Hard-charging Galloway eager to be pushed by SVG and help Pistons win
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AUBURN HILLS – Yes, Langston Galloway was named for Langston Hughes. His mother chose it and plastered her son’s bedroom walls with Hughes’ poetry. Yes, “Dreams” was among them.
Which helps explain why Galloway came out of St. Joseph’s in 2014 as a four-year starter – 132 out of 133 career games – who’d averaged in double figures every season and went undrafted yet wasn’t tempted by lucrative offers to play in one of Europe’s many credible leagues.
Galloway had a dream. It wasn’t to star in Italy, France or Spain. It was to play in the NBA. And so he did.
“If people know me behind the scenes, I’m all about confidence,” he said after wrapping up a Pistons voluntary workout last week in advance of training camp’s opening next week.
“I put in the work. I’m hard on myself, harder than anybody else, any critic. I go out each and every night and put it all on the line knowing that, hey, I’m going to make something happen. It might be on the defensive end, might be on the offensive end, but something positive is going to come out of it.”
The Pistons’ signing of Galloway raised a few eyebrows, coming so swiftly on the first day of free agency. Even Galloway admitted his surprise at the swiftness of his pursuit.
“I really thought it was going to take a while. I thought I was going to be on the board for a long time. My agent was pretty optimistic. We knew there were a few teams talking about me, but nobody really said, ‘We’re going to take a chance on you and go with you.’ But, hey, once 12 o’clock hit and I got an unexpected call from Stan, that was amazing.”
In retrospect, it shouldn’t have surprised anyone. Galloway checked off every box when Stan Van Gundy ticked off the attributes he hoped to add to the roster over the off-season: competitive spirit, 3-point shooting, ability to make plays from a position other than point guard, perimeter defensive ability.
Adding high-character players is on Van Gundy’s evergreen wish list and the Pistons knew Galloway checked off that box, as well – and emphatically. In fact, Van Gundy said character reports on Galloway were “off the charts” and his new teammates, without prompting, unfailingly mention him as a positive force even though they’ve only briefly known him.
One who knows him a little better, Anthony Tolliver, explains it: “Lang’s a great guy. He’s one of those guys that you just love as a person and that’s before you even hit the court. He’s easy to get along with. Just a great guy.”
Galloway joined Tolliver in Sacramento last February, part of the DeMarcus Cousins trade with New Orleans.
“Once you get on the court with him, he was one of my favorite teammates, one of my favorite guys to play with. He plays the right way. He plays hard, he can shoot the ball, he makes the right decisions. He just plays basketball the right way.”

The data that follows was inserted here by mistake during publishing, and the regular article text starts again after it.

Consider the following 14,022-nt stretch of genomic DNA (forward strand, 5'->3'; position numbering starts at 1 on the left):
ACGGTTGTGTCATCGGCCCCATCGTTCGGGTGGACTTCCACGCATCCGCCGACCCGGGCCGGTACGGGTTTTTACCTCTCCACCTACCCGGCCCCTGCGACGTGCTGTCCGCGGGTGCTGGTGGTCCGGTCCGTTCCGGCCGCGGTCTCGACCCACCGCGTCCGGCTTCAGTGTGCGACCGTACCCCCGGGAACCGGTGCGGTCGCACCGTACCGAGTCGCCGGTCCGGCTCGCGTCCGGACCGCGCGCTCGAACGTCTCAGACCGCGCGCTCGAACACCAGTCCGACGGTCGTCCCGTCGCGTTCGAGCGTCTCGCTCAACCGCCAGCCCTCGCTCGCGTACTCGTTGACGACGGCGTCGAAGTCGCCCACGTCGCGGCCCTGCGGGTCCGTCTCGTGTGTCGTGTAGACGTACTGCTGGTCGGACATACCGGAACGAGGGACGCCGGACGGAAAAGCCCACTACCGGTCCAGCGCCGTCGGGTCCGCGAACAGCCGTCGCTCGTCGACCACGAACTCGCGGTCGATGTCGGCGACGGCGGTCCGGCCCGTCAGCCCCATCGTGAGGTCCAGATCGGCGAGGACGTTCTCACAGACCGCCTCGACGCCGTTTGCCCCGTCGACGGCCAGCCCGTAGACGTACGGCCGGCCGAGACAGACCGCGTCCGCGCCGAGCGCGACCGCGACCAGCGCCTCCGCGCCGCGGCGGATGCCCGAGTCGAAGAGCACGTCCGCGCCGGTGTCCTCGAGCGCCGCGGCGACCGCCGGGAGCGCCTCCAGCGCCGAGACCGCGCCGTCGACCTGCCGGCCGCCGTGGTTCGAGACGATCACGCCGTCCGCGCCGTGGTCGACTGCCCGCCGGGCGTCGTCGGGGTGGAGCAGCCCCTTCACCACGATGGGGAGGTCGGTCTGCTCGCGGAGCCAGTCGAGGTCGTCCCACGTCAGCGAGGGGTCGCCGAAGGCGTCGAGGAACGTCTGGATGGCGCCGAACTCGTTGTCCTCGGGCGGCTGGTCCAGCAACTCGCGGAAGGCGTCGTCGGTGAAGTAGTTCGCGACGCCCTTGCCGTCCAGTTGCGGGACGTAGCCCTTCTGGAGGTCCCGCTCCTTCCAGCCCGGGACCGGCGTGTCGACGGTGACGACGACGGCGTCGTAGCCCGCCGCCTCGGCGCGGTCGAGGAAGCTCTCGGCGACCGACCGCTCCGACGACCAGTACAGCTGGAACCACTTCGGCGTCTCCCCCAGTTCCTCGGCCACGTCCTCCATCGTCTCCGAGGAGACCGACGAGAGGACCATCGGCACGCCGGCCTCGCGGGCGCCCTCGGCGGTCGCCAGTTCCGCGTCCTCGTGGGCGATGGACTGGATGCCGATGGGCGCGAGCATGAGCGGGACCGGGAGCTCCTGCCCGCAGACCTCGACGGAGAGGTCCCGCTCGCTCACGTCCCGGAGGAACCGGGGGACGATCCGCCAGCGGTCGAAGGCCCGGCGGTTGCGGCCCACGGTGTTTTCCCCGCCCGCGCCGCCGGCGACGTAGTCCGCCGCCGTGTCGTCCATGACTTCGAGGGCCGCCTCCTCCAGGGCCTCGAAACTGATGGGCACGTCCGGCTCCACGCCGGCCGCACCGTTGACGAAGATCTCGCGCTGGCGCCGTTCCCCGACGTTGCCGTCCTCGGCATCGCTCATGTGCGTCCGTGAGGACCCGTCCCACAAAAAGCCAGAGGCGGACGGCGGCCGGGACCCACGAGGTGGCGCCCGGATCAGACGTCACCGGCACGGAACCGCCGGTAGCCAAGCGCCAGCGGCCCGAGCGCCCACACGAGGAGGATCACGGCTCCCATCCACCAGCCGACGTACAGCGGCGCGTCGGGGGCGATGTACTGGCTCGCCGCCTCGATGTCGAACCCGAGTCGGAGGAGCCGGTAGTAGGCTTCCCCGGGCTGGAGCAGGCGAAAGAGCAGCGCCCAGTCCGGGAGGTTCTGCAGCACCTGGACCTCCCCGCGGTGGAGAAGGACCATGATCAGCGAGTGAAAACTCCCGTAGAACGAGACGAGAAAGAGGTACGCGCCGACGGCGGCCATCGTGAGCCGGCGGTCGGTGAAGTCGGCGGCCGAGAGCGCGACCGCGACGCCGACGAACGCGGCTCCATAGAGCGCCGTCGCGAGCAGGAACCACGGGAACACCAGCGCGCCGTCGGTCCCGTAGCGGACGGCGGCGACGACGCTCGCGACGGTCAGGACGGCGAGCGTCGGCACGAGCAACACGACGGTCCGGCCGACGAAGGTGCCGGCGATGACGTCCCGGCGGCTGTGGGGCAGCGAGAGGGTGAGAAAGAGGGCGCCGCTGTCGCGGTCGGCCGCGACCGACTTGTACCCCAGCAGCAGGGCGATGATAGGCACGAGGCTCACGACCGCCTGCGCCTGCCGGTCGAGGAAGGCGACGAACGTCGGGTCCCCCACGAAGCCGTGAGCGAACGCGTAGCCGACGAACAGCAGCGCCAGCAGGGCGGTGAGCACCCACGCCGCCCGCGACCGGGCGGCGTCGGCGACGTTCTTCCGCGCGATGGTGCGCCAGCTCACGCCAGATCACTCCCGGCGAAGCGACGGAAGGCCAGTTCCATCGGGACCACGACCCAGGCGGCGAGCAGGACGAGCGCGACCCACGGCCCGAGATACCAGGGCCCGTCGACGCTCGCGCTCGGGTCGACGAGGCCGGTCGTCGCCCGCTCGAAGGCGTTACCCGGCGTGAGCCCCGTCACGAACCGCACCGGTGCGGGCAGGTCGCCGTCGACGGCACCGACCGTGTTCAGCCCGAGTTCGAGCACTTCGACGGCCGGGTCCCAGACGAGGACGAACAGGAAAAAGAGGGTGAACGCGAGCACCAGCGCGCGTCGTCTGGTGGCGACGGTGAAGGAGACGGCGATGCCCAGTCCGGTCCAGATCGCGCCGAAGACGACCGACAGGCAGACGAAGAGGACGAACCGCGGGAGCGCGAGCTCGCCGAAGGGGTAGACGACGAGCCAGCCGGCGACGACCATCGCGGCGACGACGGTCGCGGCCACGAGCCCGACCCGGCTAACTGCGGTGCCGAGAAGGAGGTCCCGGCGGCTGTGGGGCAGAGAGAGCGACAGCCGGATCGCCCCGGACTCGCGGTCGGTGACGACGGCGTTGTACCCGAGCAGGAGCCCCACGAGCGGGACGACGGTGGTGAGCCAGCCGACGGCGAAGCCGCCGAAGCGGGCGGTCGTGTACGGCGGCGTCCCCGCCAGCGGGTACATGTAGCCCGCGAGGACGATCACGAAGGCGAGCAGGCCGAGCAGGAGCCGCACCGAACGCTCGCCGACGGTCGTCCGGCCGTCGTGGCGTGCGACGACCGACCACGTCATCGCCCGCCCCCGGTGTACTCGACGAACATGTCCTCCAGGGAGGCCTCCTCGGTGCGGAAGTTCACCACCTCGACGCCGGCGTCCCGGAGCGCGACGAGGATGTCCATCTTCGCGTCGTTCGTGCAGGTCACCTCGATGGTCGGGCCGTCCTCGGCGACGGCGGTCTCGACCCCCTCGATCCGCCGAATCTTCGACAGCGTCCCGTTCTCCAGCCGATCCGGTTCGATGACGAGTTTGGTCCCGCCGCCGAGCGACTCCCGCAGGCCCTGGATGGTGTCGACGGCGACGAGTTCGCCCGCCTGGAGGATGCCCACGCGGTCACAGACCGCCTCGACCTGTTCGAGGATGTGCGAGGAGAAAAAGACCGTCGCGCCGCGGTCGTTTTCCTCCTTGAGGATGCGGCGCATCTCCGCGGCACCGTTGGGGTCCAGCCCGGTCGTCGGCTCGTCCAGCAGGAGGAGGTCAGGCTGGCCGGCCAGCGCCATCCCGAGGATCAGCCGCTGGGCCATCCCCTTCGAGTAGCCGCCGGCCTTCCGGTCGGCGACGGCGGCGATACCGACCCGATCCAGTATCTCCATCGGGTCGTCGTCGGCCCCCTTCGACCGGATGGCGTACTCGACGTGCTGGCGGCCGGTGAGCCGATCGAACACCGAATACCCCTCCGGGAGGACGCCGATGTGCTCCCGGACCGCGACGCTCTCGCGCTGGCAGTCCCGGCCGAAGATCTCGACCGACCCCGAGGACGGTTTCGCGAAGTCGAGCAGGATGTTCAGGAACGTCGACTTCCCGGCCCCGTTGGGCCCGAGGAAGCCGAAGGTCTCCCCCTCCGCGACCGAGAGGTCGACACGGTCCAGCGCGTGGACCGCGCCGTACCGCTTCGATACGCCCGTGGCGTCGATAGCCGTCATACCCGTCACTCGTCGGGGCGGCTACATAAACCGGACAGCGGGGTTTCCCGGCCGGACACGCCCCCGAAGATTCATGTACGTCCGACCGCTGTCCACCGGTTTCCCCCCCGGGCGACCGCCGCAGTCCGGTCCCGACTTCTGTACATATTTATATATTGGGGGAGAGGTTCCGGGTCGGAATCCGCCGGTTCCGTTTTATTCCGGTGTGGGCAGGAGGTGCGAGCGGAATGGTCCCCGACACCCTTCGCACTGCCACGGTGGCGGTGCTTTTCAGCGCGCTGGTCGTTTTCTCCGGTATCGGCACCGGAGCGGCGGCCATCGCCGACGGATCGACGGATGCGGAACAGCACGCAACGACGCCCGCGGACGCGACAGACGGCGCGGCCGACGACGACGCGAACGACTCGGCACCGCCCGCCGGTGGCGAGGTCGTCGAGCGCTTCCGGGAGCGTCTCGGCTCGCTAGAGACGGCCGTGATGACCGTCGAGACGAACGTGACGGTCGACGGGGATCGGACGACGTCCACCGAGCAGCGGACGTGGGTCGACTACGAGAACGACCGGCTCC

Perhaps the one person in the world who could best predict the outcome of a Van Gundy-Galloway relationship gave Galloway encouragement that he was making the right choice in coming to Detroit. Galloway had some inkling, he said, that the Pistons were interested. So he asked a player he admires for their ties to St. Joe’s – Jameer Nelson, Van Gundy’s point guard in Orlando – about not only the Pistons but the other teams he believed were possibilities for him.
“He said Stan’s a great coach – he’s hard on his players. I’m like, that’s what I need. I need a coach that’s going to be hard on me and push me to be great. That’s what I want to be.”
Galloway helped save a roster spot for the Pistons, too, as his ability to play both backcourt positions enabled Van Gundy and general manager Jeff Bower to fill out their roster without a pure third point guard. They added Dwight Buycks to a two-way deal for protection, but Galloway is experienced playing on or off the ball.
“I’m pretty comfortable playing one and two,” he said. “Being a combo is great, I feel like, in this league right now. You look at the different guys that can handle the ball and that can really shoot it … me and him are two different players, but Steph Curry is a guy that brings the ball up but at the same time he doesn’t have to handle the ball. Golden State is the perfect example of that. I think I can really help out being able to bring the ball up and then, when it’s time to knock down some shots and help out where I can, I think I can really bring that to this team.”
And if Langston Galloway can envision doing it, chances are it will happen for a kid who woke up every morning in Baton Rouge, La., to poetically inspired dreams that lifted him above the long odds he overcame to make himself an NBA player.
“I did. I know I did,” he said. “I was actually talking about that with someone the other day. I’m just so blessed to be in a position where I’m one out of 450 players in the whole world to be playing in the NBA. I cherish that every single day. It’s amazing to me.”